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Infinitestrike avatar 10:04 AM on 01.06.2014
The Legend of Zelda: A Link Between Worlds


So, here we are again with another incarnation of Link saving Hyrule from the clutches of evil. This time round our villain is Yuga, a vain sorcerer attempting to revive Ganon. Heís a bit like Dr Steinman from Bioshock, completely obsessed with the notion of beauty, only instead of trying to hack people up he turns them into paintings instead. At the beginning of the game, Link confronts him and appears to suffer from the same fate, however it soon transpires that Link can turn into a painting at will and he uses this newfound ability to move between the worlds of Hyrule and Lorule.†



This is the first Zelda handheld Iíve played through to the end (I still havenít finished Spirit Tracks) plus I havenít played A Link to the Past so this game seems fresh and exciting to me. †Youíre dropped into Hyrule without a word and are free to explore, which Iíve never experienced from the previous Zelda titles Iíve played. Thereís no hand-holding. I had actually done most of the Eastern Palace before realising that I didnít have a shield, went outside to save, then went off in search of one before returning to complete the dungeon.

The game is presented in a top-down view, the camera shifting to a profile view whenever Link enters the wall and becomes a painting. Most of the items and weapons can be rented from the beginning of the game. However, in order to be able to upgrade them, you need to buy them first.†

Thankfully, Link isnít lumbered with a prattling sidekick like Fi. †Instead we get a weathervane that wonít shut up about taking a break because youíve been playing too long. In a game that tries to encourage the player to explore Hyrule and Lorule with minimal exposition, this is an unwelcome intrusion. It detracts from an otherwise immersive world.



Most of the dungeons can be completed in any order. †Unfortunately, I think because of this the difficulty of each dungeon appears to have been kept at a similar level. Personally, I only had issues with trying to work out how to get to the next dungeon and navigating the Ice Palace. I have not played Hero Mode yet, but the only change is that enemies do quadruple damage. On the whole I think the puzzles were cleverly designed and each dungeon varied so it never got stale.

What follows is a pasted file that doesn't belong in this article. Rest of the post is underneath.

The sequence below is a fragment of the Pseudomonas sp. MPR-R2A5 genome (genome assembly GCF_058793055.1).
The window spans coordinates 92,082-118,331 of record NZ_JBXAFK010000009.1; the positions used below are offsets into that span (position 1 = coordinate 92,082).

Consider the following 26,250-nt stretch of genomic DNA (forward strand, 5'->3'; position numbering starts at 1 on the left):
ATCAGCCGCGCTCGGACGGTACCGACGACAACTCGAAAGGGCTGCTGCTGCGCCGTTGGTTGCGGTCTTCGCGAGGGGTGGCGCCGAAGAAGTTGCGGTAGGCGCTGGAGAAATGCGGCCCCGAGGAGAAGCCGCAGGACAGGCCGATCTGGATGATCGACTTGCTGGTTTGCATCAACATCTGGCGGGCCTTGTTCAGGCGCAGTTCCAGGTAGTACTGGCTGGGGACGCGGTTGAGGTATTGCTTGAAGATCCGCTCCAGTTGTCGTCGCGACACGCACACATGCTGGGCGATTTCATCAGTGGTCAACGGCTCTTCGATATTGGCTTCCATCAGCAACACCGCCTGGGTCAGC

The side-quests were also enjoyable, such as finding all the baby maiamais for their mother. †For every ten babies you find, she will upgrade an item that youíve bought. †Other items, such as tunics are smartly hidden. There are also lots of references to previous Zelda games.



Overall, I enjoyed exploring the worlds of Hyule and Lorule. The kingdoms look and feel different: Hyrule is colourful and sunny compared with the dark and gloomy Lorule. Itís jarring to see a vast chasm in Lorule where rolling hills and trees used to be back in Hyrule. †I also liked exploring their counterparts Ė for example the Sanctuary in Hyrule containing a priest is a cave with a philosopher in Lorule. †

I would definitely recommend playing A Link Between Worlds. I loved every minute of it and Iíve never even played A Link to the Past. †Nintendo have tried to change the usual set up of Zelda games and it still works. I really hope they incorporate these features into future titles.†eís sword did have an inverted triforce on itÖ

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